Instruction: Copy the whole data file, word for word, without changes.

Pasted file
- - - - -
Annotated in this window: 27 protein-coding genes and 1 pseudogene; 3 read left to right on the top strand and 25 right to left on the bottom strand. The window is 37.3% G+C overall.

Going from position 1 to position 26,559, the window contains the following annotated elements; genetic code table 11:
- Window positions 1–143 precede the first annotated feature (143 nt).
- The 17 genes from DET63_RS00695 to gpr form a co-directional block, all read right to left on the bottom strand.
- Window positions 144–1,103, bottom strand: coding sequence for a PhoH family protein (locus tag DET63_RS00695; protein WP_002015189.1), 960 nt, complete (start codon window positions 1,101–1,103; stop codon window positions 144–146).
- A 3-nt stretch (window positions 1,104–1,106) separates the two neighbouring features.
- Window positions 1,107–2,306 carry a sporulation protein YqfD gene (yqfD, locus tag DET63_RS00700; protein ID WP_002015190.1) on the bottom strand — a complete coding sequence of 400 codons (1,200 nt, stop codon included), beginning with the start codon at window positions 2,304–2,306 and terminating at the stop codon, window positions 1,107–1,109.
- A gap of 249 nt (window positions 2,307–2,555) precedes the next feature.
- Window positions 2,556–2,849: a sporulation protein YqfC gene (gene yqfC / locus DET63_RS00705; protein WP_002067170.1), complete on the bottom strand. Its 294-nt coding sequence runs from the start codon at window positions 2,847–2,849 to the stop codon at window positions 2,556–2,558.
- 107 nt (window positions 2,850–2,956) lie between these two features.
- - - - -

Annotated in this window: 27 protein-coding genes and 1 pseudogene; 3 read left to right on the top strand and 25 right to left on the bottom strand. The window is 37.3% G+C overall.

Going from position 1 to position 26,559, the window contains the following annotated elements; genetic code table 11:
- Window positions 1–143 precede the first annotated feature (143 nt).
- The 17 genes from DET63_RS00695 to gpr form a co-directional block, all read right to left on the bottom strand.
- Window positions 144–1,103, bottom strand: coding sequence for a PhoH family protein (locus tag DET63_RS00695; protein WP_002015189.1), 960 nt, complete (start codon window positions 1,101–1,103; stop codon window positions 144–146).
- A 3-nt stretch (window positions 1,104–1,106) separates the two neighbouring features.
- Window positions 1,107–2,306 carry a sporulation protein YqfD gene (yqfD, locus tag DET63_RS00700; protein ID WP_002015190.1) on the bottom strand — a complete coding sequence of 400 codons (1,200 nt, stop codon included), beginning with the start codon at window positions 2,304–2,306 and terminating at the stop codon, window positions 1,107–1,109.
- A gap of 249 nt (window positions 2,307–2,555) precedes the next feature.
- Window positions 2,556–2,849: a sporulation protein YqfC gene (gene yqfC / locus DET63_RS00705; protein WP_002067170.1), complete on the bottom strand. Its 294-nt coding sequence runs from the start codon at window positions 2,847–2,849 to the stop codon at window positions 2,556–2,558.
- 107 nt (window positions 2,850–2,956) lie between these two features.